US officials speak with Danish counterparts about ‘apparent sabotage’ of Nord Stream pipelines

Top officials in the Biden administration on Tuesday evening spoke with their counterparts in Denmark to discuss what they called the “apparent sabotage” of two natural gas pipelines that run from Russia to Germany.

White House national security adviser Jake Sullivan and Secretary of State Antony Blinken both said they spoke with their Danish counterparts after seismic stations near the Baltic Sea recorded explosions as the Nord Stream 1 and 2 pipelines began experiencing leaks.

The leaks led officials in multiple countries near the pipeline to point to sabotage, but Biden administration officials earlier on Tuesday declined to speculate on potential causes.

“I spoke to my counterpart Jean-Charles Ellermann-Kingombe of Denmark about the apparent sabotage of Nord Stream pipelines,” Sullivan wrote on Twitter. “The U.S. is supporting efforts to investigate and we will continue our work to safeguard Europe’s energy security.”

State Department spokesperson Ned Price minutes later released a statement using the same description.

“Secretary of State Antony J. Blinken spoke with Danish Foreign Minister Jeppe Kofod today about the apparent sabotage along the Nord Stream 1 and Nord Stream 2 pipelines,” Price said.  “The United States remains united with our Allies and partners in our commitment to promoting European energy security.”

European countries have entered a standoff with Russia over its energy exports after the country invaded Ukraine in February, with the continent largely hoping to leverage other sources and combat rising prices.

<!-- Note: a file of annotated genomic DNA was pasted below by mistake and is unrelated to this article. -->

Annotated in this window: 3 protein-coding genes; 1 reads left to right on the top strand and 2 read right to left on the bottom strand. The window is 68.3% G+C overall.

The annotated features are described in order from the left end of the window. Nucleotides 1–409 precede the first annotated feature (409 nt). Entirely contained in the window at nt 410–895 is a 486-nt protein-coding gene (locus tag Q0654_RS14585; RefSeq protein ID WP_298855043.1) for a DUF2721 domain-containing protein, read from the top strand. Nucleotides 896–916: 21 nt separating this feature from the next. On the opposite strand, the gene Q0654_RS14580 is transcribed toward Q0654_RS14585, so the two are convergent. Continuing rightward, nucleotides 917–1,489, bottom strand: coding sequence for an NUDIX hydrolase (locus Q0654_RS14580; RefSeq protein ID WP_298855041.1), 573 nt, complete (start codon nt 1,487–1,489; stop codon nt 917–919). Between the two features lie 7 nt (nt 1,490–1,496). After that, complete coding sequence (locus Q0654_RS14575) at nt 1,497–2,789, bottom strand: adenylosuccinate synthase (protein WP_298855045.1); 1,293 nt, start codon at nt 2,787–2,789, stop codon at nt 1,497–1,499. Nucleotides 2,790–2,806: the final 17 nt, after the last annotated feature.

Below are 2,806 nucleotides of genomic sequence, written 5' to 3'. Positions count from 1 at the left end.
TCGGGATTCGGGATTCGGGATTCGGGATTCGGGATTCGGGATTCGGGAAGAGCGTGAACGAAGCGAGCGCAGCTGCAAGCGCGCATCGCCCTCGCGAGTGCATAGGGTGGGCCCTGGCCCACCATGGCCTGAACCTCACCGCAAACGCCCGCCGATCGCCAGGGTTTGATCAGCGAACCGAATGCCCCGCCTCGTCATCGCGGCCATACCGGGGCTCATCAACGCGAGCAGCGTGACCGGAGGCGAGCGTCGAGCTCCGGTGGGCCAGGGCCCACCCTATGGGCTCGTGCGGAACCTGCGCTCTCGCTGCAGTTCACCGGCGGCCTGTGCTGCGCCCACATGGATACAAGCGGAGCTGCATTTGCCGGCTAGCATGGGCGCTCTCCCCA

Neither pipeline was supplying gas to Europe at the time of the explosions, despite being filled with gas.

Germany blocked certification of Nord Stream 2 shortly after the invasion. Russia suspended exports on the first pipeline in September, citing needed maintenance work, but the move was largely seen as retribution for the Group of Seven’s agreement earlier that day to cap the price of Russian oil.

“It is the authorities’ clear assessment that these are deliberate actions — not accidents,” Danish Prime Minister Mette Frederiksen said of the explosions.

Frederisken’s remark echoed some other European leaders, who also referenced the Russian invasion.

Russian President Vladimir Putin last week threatened to use nuclear weapons against the West, saying it is “not a bluff” and also calling up 300,000 reservists after Ukrainian forces made significant territorial gains in a counteroffensive.

“We can clearly see that this is an act of sabotage, an act that probably means a next step of escalation in the situation that we are dealing with in Ukraine,” Polish Prime Minister Mateusz Morawiecki said.

White House press secretary Karine Jean-Pierre on Tuesday afternoon declined to go as far when asked about Morawiecki’s characterization.

“I’m not going to speculate on the cause of this,” she said. “It’s not something that we’re going to do.  I know our European partners are investigating this, so we stand ready to provide support to their efforts once they have completed their investigation.”

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